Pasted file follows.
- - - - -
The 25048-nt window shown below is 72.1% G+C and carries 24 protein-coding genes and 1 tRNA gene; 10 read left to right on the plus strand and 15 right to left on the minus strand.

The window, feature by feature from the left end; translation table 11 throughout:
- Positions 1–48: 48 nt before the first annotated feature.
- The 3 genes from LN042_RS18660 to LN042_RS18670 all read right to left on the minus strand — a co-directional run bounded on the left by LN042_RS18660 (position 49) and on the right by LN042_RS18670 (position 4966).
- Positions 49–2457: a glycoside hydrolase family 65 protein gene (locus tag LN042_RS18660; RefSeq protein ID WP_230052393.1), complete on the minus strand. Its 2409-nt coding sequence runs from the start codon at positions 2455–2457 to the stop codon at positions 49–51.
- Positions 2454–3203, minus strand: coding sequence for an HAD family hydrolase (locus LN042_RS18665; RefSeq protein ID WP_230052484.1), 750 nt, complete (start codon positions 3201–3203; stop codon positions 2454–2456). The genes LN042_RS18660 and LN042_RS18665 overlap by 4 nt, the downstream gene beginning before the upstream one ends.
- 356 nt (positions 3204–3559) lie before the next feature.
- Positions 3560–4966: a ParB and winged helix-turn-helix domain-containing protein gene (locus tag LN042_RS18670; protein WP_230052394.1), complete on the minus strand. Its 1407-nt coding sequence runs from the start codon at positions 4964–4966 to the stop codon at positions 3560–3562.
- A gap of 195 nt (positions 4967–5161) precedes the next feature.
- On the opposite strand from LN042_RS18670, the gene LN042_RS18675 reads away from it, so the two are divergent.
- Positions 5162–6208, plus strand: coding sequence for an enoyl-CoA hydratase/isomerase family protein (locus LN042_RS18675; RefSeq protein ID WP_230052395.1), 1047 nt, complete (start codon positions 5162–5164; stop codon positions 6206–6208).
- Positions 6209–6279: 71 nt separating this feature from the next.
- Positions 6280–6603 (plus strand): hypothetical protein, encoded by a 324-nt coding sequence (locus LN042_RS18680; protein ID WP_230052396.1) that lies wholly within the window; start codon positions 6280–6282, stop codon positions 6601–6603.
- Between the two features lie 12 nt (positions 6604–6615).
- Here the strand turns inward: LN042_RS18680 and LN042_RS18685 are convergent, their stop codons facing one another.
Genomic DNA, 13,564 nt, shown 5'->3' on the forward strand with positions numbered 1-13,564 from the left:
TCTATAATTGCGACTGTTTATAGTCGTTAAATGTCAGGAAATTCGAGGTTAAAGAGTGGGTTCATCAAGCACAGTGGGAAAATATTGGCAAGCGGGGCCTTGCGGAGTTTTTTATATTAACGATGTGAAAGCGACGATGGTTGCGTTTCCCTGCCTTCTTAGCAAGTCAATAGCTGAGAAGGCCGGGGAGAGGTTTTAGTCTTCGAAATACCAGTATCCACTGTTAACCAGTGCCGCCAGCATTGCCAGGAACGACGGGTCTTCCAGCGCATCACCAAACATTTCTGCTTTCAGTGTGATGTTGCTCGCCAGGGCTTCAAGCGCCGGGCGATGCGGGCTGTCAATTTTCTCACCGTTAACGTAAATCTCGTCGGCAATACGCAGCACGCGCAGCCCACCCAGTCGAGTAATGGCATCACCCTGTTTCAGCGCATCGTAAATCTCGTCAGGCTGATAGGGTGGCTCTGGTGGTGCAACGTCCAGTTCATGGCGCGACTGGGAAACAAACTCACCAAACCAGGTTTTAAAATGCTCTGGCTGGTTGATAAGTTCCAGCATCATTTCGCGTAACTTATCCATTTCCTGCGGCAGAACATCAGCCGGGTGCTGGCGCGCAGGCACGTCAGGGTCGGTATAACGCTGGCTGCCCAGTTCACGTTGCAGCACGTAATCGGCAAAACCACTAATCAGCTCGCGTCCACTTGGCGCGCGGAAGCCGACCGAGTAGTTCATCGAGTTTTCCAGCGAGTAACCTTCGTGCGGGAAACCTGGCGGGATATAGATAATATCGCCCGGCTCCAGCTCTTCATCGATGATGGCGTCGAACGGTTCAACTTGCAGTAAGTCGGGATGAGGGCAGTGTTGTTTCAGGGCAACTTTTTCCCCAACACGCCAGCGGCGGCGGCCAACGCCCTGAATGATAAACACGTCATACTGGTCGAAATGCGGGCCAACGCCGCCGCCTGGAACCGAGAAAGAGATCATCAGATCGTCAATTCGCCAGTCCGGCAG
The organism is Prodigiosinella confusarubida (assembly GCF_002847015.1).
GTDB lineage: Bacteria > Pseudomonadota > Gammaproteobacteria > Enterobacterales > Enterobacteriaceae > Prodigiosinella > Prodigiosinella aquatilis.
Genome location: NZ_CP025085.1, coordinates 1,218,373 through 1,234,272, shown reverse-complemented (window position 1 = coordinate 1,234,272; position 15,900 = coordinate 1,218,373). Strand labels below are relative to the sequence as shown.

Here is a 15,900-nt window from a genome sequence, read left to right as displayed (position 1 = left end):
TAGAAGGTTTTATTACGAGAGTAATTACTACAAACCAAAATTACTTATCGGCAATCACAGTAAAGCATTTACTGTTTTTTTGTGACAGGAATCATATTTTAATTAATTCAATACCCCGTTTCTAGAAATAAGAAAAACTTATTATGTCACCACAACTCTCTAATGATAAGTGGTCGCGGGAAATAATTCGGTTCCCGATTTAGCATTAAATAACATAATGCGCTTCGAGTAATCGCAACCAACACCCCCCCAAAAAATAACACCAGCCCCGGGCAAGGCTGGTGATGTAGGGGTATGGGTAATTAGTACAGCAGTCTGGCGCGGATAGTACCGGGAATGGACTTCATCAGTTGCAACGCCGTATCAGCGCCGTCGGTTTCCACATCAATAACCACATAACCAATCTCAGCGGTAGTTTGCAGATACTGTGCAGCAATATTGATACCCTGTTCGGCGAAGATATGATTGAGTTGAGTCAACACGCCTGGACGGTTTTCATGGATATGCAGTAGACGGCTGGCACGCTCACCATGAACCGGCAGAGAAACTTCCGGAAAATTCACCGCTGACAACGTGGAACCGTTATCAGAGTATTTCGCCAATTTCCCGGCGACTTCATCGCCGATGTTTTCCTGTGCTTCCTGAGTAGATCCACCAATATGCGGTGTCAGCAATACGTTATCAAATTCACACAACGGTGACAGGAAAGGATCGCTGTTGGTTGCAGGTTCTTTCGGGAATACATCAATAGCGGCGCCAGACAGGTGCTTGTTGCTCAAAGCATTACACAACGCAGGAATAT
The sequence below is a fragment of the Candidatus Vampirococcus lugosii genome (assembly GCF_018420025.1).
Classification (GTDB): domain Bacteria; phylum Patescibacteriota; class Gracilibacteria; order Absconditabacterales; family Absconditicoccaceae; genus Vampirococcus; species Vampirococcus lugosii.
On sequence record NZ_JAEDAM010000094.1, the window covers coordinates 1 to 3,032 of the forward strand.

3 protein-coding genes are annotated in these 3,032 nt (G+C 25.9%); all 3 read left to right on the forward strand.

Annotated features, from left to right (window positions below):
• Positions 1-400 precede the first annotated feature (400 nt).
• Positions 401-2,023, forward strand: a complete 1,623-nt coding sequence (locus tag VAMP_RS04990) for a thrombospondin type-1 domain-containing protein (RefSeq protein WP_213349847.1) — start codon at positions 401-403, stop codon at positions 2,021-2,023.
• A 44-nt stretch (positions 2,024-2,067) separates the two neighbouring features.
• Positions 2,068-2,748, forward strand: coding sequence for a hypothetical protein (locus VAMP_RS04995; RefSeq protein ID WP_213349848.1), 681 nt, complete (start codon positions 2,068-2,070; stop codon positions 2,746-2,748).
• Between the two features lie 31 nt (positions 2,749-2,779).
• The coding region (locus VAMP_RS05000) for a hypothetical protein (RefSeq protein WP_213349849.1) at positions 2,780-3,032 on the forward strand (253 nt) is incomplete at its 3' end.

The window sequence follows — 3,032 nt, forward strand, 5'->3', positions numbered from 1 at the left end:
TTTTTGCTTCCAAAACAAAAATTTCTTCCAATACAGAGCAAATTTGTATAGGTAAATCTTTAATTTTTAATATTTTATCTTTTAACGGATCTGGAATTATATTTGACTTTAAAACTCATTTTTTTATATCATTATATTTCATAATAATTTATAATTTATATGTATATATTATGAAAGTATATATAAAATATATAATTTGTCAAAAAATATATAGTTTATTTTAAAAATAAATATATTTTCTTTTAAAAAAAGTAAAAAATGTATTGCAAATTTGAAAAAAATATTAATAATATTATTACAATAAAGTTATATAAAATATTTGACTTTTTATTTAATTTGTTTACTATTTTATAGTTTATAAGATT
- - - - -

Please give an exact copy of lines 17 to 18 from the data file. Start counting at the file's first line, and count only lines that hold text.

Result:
TCTATAATTGCGACTGTTTATAGTCGTTAAATGTCAGGAAATTCGAGGTTAAAGAGTGGGTTCATCAAGCACAGTGGGAAAATATTGGCAAGCGGGGCCTTGCGGAGTTTTTTATATTAACGATGTGAAAGCGACGATGGTTGCGTTTCCCTGCCTTCTTAGCAAGTCAATAGCTGAGAAGGCCGGGGAGAGGTTTTAGTCTTCGAAATACCAGTATCCACTGTTAACCAGTGCCGCCAGCATTGCCAGGAACGACGGGTCTTCCAGCGCATCACCAAACATTTCTGCTTTCAGTGTGATGTTGCTCGCCAGGGCTTCAAGCGCCGGGCGATGCGGGCTGTCAATTTTCTCACCGTTAACGTAAATCTCGTCGGCAATACGCAGCACGCGCAGCCCACCCAGTCGAGTAATGGCATCACCCTGTTTCAGCGCATCGTAAATCTCGTCAGGCTGATAGGGTGGCTCTGGTGGTGCAACGTCCAGTTCATGGCGCGACTGGGAAACAAACTCACCAAACCAGGTTTTAAAATGCTCTGGCTGGTTGATAAGTTCCAGCATCATTTCGCGTAACTTATCCATTTCCTGCGGCAGAACATCAGCCGGGTGCTGGCGCGCAGGCACGTCAGGGTCGGTATAACGCTGGCTGCCCAGTTCACGTTGCAGCACGTAATCGGCAAAACCACTAATCAGCTCGCGTCCACTTGGCGCGCGGAAGCCGACCGAGTAGTTCATCGAGTTTTCCAGCGAGTAACCTTCGTGCGGGAAACCTGGCGGGATATAGATAATATCGCCCGGCTCCAGCTCTTCATCGATGATGGCGTCGAACGGTTCAACTTGCAGTAAGTCGGGATGAGGGCAGTGTTGTTTCAGGGCAACTTTTTCCCCAACACGCCAGCGGCGGCGGCCAACGCCCTGAATGATAAACACGTCATACTGGTCGAAATGCGGGCCAACGCCGCCGCCTGGAACCGAGAAAGAGATCATCAGATCGTCAATTCGCCAGTCCGGCAG
The organism is Prodigiosinella confusarubida (assembly GCF_002847015.1).